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» One Touch Football - Archive » Books » fantasy books that can hold their own (Page 4)

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Author Topic: fantasy books that can hold their own
Mighty Mudhsuden
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Has anyone said Fighting Fantasy yet? If not, that lot. Especially "City of Thieves".
Posts: 2061 | From: Hackensack... is that all you get for your money? | Registered: Nov 2004  |  IP: Logged | Report this post to a Moderator
Felicity, I guess so
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China Mieville's 'New Brabuzon' novels (or the two I've read, anyway) are very interesting modern takes on what a 'fantasy' novel might be.
Ms. Felicity thinks he's reet fit, too, but hasn't bothered to read his books.

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erwin
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Just to bring the tone down a notch or two ... I had the hots for Fuchsia when I was 15.
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Crusoe
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Agreed Felicity - "Perdido Street Station" is a great chunky semi-steampunk thriller for long journeys.
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Mat Pereira
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quote:
People seem to rate Gene Wolfe's Book of the New Sun as good borderline fantasy/SF. I found it a bit of a struggle to be honest. I prefer his short stories, which play up the Dickian metaphysical side of things.
I really, really liked the first two parts. I thought they were audacious, head-spinning stuff, but agree with you that the resolving two bits were a bit of a chore and he didn't really do anything new in them.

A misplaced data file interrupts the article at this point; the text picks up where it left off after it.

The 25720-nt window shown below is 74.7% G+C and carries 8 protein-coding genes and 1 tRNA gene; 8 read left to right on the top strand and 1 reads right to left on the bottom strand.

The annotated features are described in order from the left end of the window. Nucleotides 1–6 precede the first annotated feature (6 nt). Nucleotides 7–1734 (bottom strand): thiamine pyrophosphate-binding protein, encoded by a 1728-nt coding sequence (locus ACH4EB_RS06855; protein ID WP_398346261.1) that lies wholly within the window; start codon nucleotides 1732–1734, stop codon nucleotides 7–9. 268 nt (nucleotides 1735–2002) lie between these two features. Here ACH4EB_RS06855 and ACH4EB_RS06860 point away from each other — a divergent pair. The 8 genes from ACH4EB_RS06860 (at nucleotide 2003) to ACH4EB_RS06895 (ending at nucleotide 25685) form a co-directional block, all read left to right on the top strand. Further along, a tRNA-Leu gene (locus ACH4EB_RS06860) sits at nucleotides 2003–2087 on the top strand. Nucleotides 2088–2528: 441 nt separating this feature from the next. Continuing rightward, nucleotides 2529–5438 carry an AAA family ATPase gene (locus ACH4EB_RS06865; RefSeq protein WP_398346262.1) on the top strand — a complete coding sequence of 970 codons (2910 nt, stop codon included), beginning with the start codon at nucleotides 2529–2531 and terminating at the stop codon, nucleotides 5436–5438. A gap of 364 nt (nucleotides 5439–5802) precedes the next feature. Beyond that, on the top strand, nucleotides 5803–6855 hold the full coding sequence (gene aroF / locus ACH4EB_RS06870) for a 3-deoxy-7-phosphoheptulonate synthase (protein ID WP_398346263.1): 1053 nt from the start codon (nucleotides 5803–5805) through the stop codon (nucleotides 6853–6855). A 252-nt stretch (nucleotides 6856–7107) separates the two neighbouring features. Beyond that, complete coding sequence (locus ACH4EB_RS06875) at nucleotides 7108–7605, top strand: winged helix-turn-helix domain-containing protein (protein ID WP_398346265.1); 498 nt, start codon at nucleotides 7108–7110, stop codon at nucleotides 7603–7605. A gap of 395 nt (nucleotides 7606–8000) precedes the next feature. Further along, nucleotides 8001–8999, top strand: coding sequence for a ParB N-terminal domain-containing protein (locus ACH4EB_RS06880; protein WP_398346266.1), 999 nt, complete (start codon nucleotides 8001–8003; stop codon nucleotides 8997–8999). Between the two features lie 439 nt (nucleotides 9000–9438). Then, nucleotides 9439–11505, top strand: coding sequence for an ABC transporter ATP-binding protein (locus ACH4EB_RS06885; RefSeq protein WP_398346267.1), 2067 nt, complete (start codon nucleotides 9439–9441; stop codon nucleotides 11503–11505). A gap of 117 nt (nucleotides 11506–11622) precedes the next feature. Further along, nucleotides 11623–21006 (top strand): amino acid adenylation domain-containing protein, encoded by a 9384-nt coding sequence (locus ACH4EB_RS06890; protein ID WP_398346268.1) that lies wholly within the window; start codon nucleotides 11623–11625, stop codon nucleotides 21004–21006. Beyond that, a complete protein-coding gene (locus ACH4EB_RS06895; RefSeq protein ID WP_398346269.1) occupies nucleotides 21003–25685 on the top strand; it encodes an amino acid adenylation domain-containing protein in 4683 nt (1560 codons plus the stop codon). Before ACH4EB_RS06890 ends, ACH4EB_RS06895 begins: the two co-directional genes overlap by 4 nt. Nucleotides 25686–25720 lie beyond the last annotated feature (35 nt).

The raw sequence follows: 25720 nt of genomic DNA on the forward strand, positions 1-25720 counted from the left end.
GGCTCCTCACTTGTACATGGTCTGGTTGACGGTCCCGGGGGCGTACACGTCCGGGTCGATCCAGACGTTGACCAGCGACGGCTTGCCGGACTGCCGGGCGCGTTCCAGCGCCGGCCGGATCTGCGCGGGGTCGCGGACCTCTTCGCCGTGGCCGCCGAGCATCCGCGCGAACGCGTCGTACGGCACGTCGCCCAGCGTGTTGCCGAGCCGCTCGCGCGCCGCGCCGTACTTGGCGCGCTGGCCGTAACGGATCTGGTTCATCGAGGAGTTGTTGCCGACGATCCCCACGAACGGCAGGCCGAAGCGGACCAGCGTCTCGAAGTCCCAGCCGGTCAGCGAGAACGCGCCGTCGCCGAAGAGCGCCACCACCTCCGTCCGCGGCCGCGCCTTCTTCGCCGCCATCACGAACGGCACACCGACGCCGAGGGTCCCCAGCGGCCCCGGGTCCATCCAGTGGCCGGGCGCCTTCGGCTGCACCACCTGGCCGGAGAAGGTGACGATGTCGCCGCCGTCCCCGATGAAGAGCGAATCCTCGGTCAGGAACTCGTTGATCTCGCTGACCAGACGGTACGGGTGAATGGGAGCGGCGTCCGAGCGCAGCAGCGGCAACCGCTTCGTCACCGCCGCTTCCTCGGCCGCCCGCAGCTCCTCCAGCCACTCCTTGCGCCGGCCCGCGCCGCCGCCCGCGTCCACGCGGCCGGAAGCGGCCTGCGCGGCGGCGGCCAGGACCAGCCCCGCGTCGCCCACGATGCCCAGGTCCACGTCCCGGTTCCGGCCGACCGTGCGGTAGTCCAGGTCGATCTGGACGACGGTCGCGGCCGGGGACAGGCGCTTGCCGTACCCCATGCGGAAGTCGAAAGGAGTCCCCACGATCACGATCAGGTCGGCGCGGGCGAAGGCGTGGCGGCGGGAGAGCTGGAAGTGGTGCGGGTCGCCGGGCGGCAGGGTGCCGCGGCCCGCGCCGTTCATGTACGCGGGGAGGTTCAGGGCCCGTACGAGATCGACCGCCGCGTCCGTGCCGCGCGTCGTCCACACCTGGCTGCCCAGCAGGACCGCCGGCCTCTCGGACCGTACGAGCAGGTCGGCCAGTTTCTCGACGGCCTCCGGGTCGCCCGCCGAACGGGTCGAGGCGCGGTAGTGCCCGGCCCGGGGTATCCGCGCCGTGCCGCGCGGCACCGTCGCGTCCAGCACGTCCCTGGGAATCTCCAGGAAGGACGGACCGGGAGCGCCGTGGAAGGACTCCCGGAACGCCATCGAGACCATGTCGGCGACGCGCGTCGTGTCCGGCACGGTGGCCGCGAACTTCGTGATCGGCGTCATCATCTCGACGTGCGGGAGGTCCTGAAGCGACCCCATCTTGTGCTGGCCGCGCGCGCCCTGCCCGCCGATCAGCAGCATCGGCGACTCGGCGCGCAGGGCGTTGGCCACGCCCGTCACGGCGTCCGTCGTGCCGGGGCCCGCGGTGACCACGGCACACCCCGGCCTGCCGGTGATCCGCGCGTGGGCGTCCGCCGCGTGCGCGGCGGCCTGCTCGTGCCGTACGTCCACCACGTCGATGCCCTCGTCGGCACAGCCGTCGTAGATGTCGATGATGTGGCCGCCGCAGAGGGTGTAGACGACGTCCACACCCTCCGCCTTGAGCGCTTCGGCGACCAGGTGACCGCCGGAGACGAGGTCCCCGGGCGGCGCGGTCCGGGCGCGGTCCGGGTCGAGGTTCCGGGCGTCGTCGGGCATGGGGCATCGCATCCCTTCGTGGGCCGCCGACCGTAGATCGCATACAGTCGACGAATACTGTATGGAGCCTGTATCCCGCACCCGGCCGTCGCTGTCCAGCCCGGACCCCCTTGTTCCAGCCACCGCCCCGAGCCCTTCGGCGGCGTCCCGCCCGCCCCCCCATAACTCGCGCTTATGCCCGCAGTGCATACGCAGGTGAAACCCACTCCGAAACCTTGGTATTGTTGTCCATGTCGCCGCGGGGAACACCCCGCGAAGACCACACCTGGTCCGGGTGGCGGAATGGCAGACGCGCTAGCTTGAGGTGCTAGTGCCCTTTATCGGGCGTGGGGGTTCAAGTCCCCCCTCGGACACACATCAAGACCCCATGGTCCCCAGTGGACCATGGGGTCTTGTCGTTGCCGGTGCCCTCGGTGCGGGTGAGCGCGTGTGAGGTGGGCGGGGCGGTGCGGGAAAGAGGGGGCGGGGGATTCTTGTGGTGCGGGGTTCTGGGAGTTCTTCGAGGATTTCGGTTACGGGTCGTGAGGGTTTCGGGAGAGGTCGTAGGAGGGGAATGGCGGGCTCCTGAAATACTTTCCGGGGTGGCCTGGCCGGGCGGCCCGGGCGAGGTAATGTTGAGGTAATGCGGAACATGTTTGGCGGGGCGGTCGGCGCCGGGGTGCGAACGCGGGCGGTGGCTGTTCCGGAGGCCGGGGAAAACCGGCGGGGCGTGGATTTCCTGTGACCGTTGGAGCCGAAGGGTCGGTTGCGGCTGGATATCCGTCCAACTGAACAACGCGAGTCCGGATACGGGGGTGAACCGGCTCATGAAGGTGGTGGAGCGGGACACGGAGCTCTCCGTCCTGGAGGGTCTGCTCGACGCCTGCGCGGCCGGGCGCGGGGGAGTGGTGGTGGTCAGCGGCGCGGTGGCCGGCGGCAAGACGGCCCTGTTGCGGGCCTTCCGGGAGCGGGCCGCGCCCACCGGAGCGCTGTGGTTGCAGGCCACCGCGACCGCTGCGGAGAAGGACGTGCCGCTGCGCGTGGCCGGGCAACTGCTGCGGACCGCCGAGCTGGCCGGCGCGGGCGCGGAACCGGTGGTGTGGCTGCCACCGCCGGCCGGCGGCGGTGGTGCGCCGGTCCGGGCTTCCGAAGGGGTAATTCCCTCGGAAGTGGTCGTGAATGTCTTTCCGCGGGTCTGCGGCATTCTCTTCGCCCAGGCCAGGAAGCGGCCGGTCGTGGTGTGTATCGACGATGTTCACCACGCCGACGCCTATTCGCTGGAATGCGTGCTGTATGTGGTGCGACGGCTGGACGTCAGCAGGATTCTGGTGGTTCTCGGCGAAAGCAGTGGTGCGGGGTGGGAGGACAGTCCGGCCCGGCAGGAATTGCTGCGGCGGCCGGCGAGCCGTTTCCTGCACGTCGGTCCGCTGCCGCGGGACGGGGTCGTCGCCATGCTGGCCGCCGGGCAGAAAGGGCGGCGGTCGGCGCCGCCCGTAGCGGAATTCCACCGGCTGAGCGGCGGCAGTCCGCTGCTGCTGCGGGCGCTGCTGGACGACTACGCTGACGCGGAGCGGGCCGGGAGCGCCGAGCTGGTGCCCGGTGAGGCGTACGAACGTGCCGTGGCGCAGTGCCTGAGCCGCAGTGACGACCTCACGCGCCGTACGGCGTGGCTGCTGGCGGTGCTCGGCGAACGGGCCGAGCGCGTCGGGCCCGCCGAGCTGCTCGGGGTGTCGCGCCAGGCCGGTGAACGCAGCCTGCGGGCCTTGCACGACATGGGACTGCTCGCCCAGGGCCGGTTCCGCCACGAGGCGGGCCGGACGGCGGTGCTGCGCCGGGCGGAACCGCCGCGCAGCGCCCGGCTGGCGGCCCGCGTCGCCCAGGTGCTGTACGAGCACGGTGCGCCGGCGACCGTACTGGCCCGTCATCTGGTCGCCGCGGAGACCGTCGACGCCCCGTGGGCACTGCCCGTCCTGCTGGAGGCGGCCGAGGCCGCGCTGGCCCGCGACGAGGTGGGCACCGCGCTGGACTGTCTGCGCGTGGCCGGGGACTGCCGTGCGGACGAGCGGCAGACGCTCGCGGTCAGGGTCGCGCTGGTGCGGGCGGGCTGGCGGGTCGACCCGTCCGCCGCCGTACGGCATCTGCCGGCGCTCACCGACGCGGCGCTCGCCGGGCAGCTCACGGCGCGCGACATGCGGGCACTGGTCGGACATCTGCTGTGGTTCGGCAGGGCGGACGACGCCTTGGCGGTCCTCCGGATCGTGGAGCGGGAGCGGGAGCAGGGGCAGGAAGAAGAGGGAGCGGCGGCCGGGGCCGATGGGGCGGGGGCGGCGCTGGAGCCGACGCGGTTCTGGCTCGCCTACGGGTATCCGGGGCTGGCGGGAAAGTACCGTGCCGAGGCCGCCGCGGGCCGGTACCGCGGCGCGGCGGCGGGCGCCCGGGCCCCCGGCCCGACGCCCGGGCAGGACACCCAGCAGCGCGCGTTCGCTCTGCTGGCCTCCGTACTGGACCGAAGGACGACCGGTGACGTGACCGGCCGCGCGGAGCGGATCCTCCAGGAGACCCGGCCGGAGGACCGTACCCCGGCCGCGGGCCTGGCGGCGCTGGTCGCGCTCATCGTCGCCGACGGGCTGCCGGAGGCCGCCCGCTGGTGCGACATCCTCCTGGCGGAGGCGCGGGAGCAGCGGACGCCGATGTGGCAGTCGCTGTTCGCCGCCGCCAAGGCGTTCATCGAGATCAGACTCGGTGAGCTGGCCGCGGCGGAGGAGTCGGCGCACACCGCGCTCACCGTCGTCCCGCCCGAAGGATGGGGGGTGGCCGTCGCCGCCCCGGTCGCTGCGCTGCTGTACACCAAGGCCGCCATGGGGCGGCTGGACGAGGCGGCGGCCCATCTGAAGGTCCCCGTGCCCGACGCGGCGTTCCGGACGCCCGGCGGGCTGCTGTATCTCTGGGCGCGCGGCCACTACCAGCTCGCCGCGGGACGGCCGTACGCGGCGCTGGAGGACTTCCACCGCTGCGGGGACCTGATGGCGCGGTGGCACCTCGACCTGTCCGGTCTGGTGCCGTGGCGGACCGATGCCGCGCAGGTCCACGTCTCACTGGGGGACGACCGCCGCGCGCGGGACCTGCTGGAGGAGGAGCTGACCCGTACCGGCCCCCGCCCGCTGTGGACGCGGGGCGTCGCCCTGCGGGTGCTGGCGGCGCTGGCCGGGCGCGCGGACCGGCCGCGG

The only other thing i've read by him. 'The Fifth Head of Cerebus' is similar. Brilliant opening and premise, incredibly long resolution.

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Kid Dynamite
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China Mieville is great.

He's just done a kids book called Unlundun, which displays more wit, intelligence and imagination in its first 100 pages than JK Rowling has managed in all 7 volumes of The Worst Witch Has A Sex Change.

If China Mieville counts as fantasy, then so could Jeff Noon's sci-fi fairytales. Automated Alice in particular is wonderfully addled nonsense.

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Croute au fromage et oeuf au plat
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Mieville if science-fantasy really and he is perfectly happy to be a genre writer. And he is a leftie!
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Wyatt Earp
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Blimey:

 -

They really do walk among us, it seems.

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lyra
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quote:
Just to bring the tone down a notch or two ... I had the hots for Fuchsia when I was 15.
I wanted to *be* Fuchsia when I was 15. I think one has to go through one or both of these options at that age.

I'm reviving the thread because I'm terribly excited about the new KJ Parker, The Escapement. Been looking forward to this all year. And not a single goblin or wizard. Although I for one rather like goblins and wizards.